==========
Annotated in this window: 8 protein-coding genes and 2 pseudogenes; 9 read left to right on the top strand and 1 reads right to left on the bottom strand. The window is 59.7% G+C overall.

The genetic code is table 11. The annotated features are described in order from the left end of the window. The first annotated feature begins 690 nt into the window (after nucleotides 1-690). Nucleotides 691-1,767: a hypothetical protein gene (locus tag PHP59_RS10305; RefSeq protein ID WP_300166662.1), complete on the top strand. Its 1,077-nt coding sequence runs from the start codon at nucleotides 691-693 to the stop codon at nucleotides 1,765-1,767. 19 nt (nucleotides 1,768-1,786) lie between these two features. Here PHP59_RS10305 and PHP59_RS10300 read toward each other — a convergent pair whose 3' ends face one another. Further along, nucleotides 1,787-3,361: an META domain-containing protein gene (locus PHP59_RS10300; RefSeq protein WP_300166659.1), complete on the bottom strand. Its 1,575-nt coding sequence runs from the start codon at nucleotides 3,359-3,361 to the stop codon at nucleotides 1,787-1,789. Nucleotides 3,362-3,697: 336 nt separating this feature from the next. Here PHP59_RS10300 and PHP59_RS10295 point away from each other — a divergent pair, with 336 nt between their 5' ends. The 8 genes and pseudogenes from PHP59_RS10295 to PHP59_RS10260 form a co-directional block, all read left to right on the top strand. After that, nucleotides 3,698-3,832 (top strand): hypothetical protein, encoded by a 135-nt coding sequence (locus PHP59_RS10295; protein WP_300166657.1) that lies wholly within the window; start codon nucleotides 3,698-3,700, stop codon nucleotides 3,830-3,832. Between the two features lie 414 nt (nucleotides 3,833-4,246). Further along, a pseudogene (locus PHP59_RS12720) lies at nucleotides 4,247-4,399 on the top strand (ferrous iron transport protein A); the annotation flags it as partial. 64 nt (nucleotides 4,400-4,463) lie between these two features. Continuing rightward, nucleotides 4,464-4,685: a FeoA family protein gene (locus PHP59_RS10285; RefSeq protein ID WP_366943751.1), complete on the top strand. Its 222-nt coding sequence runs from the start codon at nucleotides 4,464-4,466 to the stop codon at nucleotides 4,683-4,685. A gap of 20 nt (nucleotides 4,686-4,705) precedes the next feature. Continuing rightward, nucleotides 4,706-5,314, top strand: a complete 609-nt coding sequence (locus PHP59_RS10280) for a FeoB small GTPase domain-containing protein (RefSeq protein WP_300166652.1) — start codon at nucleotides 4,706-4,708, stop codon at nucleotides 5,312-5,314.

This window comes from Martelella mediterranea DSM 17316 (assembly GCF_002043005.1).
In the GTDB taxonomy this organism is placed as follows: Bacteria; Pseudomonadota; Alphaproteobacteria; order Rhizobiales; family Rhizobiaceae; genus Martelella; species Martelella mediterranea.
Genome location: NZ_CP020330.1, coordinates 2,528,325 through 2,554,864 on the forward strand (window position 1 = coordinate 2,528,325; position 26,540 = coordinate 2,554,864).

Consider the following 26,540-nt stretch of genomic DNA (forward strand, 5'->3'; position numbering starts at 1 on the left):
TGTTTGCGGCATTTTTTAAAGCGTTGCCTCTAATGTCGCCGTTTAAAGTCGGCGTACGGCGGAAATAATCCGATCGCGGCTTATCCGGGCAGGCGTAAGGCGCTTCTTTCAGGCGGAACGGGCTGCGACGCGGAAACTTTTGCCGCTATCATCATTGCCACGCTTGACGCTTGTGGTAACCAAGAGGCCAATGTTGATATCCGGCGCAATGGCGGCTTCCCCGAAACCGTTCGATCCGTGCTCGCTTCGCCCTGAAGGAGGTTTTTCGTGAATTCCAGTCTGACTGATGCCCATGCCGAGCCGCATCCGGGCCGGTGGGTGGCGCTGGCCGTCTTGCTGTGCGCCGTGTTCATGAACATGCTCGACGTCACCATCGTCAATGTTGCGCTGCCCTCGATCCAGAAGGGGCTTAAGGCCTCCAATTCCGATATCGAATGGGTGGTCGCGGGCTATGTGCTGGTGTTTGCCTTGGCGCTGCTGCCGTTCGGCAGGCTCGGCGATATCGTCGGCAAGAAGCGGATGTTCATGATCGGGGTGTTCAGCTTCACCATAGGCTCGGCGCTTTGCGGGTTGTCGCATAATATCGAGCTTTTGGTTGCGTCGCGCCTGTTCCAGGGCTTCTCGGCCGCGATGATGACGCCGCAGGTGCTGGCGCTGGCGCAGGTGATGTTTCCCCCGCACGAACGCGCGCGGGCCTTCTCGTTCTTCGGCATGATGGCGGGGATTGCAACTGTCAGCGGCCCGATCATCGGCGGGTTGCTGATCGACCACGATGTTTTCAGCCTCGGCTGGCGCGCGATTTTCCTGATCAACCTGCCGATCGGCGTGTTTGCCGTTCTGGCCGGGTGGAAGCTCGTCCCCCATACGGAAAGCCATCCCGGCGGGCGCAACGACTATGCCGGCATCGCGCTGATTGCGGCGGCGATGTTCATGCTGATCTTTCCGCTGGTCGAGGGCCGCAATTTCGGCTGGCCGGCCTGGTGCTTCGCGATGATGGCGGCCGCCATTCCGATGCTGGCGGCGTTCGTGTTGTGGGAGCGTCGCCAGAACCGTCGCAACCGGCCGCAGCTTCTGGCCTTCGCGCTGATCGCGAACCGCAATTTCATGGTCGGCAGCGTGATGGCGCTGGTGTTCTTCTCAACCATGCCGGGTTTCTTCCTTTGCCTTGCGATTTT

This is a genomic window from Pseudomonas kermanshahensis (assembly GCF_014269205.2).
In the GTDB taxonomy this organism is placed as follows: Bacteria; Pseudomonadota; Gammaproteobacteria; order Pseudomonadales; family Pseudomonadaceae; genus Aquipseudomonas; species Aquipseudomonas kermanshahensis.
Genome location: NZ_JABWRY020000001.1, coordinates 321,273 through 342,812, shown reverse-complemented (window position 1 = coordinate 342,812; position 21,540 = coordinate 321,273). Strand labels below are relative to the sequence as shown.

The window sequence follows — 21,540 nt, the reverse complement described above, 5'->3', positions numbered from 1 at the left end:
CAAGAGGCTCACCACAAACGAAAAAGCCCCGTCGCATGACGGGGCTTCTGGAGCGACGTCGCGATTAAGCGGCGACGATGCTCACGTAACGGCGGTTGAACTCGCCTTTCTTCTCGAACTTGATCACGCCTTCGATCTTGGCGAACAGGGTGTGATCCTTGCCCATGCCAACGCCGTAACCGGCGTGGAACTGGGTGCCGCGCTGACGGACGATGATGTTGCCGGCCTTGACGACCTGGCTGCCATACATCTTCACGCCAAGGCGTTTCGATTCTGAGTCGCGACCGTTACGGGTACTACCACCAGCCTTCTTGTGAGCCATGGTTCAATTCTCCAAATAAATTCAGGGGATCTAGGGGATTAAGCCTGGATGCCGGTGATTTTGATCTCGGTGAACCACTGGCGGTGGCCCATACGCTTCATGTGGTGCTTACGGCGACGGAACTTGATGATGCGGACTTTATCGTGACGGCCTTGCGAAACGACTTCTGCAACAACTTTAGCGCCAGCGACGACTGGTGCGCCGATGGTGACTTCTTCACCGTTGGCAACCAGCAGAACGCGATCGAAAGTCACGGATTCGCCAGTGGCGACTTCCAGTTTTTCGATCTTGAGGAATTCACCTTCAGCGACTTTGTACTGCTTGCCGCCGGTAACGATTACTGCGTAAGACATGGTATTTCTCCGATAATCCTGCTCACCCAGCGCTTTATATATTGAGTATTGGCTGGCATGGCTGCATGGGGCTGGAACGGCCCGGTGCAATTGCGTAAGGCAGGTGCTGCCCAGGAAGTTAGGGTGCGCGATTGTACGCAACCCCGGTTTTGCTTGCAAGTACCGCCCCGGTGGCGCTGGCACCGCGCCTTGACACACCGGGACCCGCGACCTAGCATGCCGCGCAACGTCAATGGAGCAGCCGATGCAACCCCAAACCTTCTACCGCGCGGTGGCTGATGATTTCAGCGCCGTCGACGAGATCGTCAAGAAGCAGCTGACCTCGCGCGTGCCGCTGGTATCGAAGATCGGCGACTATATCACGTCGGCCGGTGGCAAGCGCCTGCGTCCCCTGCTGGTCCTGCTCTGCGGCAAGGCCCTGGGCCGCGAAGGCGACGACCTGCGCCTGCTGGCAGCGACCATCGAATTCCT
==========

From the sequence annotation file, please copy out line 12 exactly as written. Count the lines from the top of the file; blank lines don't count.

CAAGAGGCTCACCACAAACGAAAAAGCCCCGTCGCATGACGGGGCTTCTGGAGCGACGTCGCGATTAAGCGGCGACGATGCTCACGTAACGGCGGTTGAACTCGCCTTTCTTCTCGAACTTGATCACGCCTTCGATCTTGGCGAACAGGGTGTGATCCTTGCCCATGCCAACGCCGTAACCGGCGTGGAACTGGGTGCCGCGCTGACGGACGATGATGTTGCCGGCCTTGACGACCTGGCTGCCATACATCTTCACGCCAAGGCGTTTCGATTCTGAGTCGCGACCGTTACGGGTACTACCACCAGCCTTCTTGTGAGCCATGGTTCAATTCTCCAAATAAATTCAGGGGATCTAGGGGATTAAGCCTGGATGCCGGTGATTTTGATCTCGGTGAACCACTGGCGGTGGCCCATACGCTTCATGTGGTGCTTACGGCGACGGAACTTGATGATGCGGACTTTATCGTGACGGCCTTGCGAAACGACTTCTGCAACAACTTTAGCGCCAGCGACGACTGGTGCGCCGATGGTGACTTCTTCACCGTTGGCAACCAGCAGAACGCGATCGAAAGTCACGGATTCGCCAGTGGCGACTTCCAGTTTTTCGATCTTGAGGAATTCACCTTCAGCGACTTTGTACTGCTTGCCGCCGGTAACGATTACTGCGTAAGACATGGTATTTCTCCGATAATCCTGCTCACCCAGCGCTTTATATATTGAGTATTGGCTGGCATGGCTGCATGGGGCTGGAACGGCCCGGTGCAATTGCGTAAGGCAGGTGCTGCCCAGGAAGTTAGGGTGCGCGATTGTACGCAACCCCGGTTTTGCTTGCAAGTACCGCCCCGGTGGCGCTGGCACCGCGCCTTGACACACCGGGACCCGCGACCTAGCATGCCGCGCAACGTCAATGGAGCAGCCGATGCAACCCCAAACCTTCTACCGCGCGGTGGCTGATGATTTCAGCGCCGTCGACGAGATCGTCAAGAAGCAGCTGACCTCGCGCGTGCCGCTGGTATCGAAGATCGGCGACTATATCACGTCGGCCGGTGGCAAGCGCCTGCGTCCCCTGCTGGTCCTGCTCTGCGGCAAGGCCCTGGGCCGCGAAGGCGACGACCTGCGCCTGCTGGCAGCGACCATCGAATTCCT